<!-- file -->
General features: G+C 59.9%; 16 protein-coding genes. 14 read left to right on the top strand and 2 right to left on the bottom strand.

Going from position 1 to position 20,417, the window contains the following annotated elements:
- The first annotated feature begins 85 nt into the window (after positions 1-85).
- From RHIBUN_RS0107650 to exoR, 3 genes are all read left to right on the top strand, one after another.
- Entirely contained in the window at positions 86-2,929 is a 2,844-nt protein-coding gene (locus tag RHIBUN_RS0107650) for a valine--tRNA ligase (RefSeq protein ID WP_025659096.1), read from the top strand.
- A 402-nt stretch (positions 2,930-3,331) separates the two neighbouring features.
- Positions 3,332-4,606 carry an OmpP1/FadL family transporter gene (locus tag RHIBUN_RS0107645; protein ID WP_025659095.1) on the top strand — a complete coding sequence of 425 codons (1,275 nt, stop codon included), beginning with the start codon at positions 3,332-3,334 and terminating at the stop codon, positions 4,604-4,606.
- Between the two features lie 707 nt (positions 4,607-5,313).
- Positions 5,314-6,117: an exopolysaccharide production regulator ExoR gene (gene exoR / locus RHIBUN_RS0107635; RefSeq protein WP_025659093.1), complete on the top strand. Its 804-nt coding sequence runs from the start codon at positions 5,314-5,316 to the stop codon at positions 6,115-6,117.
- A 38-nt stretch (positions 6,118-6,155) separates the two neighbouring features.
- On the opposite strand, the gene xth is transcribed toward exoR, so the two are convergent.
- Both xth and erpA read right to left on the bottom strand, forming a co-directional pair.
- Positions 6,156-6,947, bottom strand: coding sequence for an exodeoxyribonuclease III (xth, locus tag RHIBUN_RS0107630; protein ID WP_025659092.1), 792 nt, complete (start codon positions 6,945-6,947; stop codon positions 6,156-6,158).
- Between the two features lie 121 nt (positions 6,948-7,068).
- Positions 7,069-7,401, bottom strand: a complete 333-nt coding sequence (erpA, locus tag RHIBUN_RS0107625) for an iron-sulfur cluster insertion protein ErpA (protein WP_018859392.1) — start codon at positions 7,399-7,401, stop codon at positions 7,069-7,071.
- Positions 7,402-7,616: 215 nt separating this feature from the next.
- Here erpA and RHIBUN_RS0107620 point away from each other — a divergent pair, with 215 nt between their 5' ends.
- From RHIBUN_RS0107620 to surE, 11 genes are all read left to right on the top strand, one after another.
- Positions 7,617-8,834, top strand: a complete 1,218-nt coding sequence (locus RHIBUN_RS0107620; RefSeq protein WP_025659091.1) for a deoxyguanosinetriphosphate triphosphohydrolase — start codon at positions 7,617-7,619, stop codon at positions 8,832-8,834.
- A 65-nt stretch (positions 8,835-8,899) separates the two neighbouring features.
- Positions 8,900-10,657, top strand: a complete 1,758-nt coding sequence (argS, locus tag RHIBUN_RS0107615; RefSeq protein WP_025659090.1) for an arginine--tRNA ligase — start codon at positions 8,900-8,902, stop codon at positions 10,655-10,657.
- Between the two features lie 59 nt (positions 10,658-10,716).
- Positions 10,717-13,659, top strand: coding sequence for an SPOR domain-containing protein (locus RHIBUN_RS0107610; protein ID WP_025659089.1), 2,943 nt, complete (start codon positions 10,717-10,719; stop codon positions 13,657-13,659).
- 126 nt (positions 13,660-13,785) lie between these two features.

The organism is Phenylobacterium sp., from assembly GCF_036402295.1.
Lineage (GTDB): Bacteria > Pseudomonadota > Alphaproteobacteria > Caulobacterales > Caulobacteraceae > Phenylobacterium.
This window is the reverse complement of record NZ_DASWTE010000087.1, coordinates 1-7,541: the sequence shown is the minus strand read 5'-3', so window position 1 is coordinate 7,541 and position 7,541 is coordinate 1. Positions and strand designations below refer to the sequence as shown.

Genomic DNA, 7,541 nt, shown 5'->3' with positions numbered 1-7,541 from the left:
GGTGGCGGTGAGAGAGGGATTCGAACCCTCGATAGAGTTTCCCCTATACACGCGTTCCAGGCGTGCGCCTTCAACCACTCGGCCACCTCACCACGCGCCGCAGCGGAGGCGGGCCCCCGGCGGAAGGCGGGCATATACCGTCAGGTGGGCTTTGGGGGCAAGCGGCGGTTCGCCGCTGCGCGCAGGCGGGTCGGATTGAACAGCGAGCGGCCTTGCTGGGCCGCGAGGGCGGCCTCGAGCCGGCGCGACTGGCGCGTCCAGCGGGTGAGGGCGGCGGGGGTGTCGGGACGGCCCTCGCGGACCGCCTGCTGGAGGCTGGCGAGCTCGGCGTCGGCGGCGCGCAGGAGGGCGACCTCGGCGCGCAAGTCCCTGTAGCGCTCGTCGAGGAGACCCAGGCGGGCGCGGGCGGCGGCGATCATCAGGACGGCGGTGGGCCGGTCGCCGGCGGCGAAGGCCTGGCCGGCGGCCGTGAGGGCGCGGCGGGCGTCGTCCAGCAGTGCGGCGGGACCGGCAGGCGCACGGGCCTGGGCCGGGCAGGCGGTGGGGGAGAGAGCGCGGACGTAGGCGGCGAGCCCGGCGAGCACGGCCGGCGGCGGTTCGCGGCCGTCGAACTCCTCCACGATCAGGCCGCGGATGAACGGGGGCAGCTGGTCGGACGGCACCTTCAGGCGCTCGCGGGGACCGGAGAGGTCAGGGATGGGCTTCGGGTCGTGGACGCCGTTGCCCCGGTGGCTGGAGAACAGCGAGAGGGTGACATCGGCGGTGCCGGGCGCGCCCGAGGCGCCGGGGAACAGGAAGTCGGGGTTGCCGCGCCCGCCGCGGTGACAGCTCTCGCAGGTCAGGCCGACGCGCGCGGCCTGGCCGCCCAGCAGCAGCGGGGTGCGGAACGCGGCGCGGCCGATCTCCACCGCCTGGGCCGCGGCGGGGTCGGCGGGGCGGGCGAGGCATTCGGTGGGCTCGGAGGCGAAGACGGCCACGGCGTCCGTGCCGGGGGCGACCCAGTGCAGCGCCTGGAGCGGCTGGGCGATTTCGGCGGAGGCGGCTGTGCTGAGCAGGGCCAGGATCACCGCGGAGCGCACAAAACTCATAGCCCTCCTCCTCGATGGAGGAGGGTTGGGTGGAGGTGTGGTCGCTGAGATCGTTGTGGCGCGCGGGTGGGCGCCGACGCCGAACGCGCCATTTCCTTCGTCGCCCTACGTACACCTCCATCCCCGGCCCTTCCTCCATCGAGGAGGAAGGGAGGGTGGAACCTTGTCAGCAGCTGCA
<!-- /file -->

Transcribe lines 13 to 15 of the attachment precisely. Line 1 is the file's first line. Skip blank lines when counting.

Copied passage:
- Positions 6,156-6,947, bottom strand: coding sequence for an exodeoxyribonuclease III (xth, locus tag RHIBUN_RS0107630; protein ID WP_025659092.1), 792 nt, complete (start codon positions 6,945-6,947; stop codon positions 6,156-6,158).
- Between the two features lie 121 nt (positions 6,948-7,068).
- Positions 7,069-7,401, bottom strand: a complete 333-nt coding sequence (erpA, locus tag RHIBUN_RS0107625) for an iron-sulfur cluster insertion protein ErpA (protein WP_018859392.1) — start codon at positions 7,399-7,401, stop codon at positions 7,069-7,071.